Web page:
Today marks the United Nations’ International Anti-Corruption Day and the reinforcement of a campaign that raises awareness about extortion.
The aim of the initiative, which is called “United Against Corruption”, is to empower people in the identification of extorted areas by strengthening accountability and developing innovative solutions to prevent fraud.
Yury Fedotov, Executive Director of the United Nations Office on Drugs and Crime, said in a statement: “Corruption affects people in their daily lives. It bars them from accessing resources and opportunities. It erodes trust in public institutions and compromises the social contract.”
He added: “We cannot afford to let corruption threaten our future. Standing united against corruption, we are standing up for justice, protecting the rule of law and increasing the chances that prosperity in our societies can be enjoyed by all.”
The campaign’s schedule is considering the inclusion of young populations across the globe by utilizing the “Call to Action Matrix” guidance, which focuses on how to spot corruption in everyday life.
Young people are powerful agents of change❗
Engaging youth is essential for success in curbing #corruption.
It is time⌛to cut✂️the red tape & move from commitments to action together w/governments, citizens, incl youth & #civilsociety & private sector#UnitedAgainstCorruption pic.twitter.com/EdME2eoc5i
— UN Office on Drugs & Crime (@UNODC) December 4, 2019
It is keen to promote “integrity in business, building trusted institutions, and restoring faith in democracy”.
According to this document, although the UK government has done well in combatting corruption overseas, it is also crucial to stand up against national extortion by supporting police officers and prosecutors, especially since Brexit plans are presently under political discussions.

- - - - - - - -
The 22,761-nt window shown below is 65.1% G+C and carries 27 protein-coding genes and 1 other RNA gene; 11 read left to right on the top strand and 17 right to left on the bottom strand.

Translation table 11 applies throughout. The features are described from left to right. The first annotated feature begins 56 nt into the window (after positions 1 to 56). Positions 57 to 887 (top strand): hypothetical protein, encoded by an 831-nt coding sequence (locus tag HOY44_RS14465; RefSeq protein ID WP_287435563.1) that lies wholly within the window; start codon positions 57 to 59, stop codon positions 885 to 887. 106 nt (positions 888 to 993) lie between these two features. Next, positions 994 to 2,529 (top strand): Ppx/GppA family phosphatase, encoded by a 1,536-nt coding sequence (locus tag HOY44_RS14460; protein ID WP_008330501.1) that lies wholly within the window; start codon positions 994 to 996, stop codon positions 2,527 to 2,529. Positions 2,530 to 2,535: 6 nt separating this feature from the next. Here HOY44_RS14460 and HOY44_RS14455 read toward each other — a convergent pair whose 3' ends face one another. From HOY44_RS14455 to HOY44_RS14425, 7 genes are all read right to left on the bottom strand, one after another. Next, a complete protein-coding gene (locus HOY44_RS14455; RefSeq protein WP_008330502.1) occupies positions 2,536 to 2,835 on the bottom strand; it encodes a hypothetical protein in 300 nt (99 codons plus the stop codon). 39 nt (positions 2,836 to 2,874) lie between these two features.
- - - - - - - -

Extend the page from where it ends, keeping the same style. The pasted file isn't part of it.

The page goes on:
However, London-based Clare Rewcastle Brown, who works in the field of investigative journalism focusing on corruption scandals, believes that libel laws in the British legal system impede progress towards achieving anti-corruption goals internally.
Rewcastle Brown said: “Although we are supposed to live in a country that has free speech, these old laws need to be reformed in order to recognise that. Actually, we live in a democracy where even ordinary people should be allowed to open their mouths and give their opinions.”
Rewcastle Brown also highlighted the importance of understanding that corruption, as a global concept, includes a variety of issues including poor moral and ethical values, and therefore a holistic approach is required.
The investigative journalist has been publicly denouncing corrupt business in Malaysia on her own blog, sarawakreport.org.
There, she has published several international scandals, such as the 2010 economic fraud between PetroSaudi Company and Venezuela’s state petroleum company PDVSA.
Obtaining copies of hidden documents, Sarawak Report, which used to operate anonymously, proved that the deals oil company PetroSaudi was presenting to the Venezuelan government lacked proper digging equipment.
The blog also showed figures demonstrating that the Venezuelan Oil Minister, Rafael Ramirez, was involved in corruption and was accused of misappropriating $11 billion during his ten years in the job.
According to Rewcastle Brown’s research, PetroSaudi International, which was founded by Tarek Essam Ahmad Obaid in 2005, actually tried to establish links with the administration of Prime Minister Tony Blair.
It was said that the company could “put money in projects that would gain Saudi diplomatic support in places where that can be crucial”.
At present, the Venezuelan government has been targeted by the United States for being responsible for antidemocratic actions, human rights violations, and corruption, imposing legal sanctions upon Venezuelan national authorities.
Humberto Torres, who is the president of the anti-corruption organisation Transparency Venezuela, said that high levels of extortion have deeply affected the Venezuelan population, resulting in today’s humanitarian emergency.
Torres added: “Our national crisis has not been caused by natural disasters, nor civil wars or any armed conflict as such, but just the persistence of corruption.”
Regarding the Venezuelan collapse, Daniel Johnson MSP said that the Scottish government is “very concerned about human rights in Venezuela” and that they hope the situation “can be resolved peacefully”.
In fact, Scotland has designated £200.000 from the Humanitarian Energy Fund to assist Venezuelan refugees in Colombia.
To mark the International Anti-Corruption Day, The United Nations will continue to support the recurring theme “United Against Corruption” until 2030.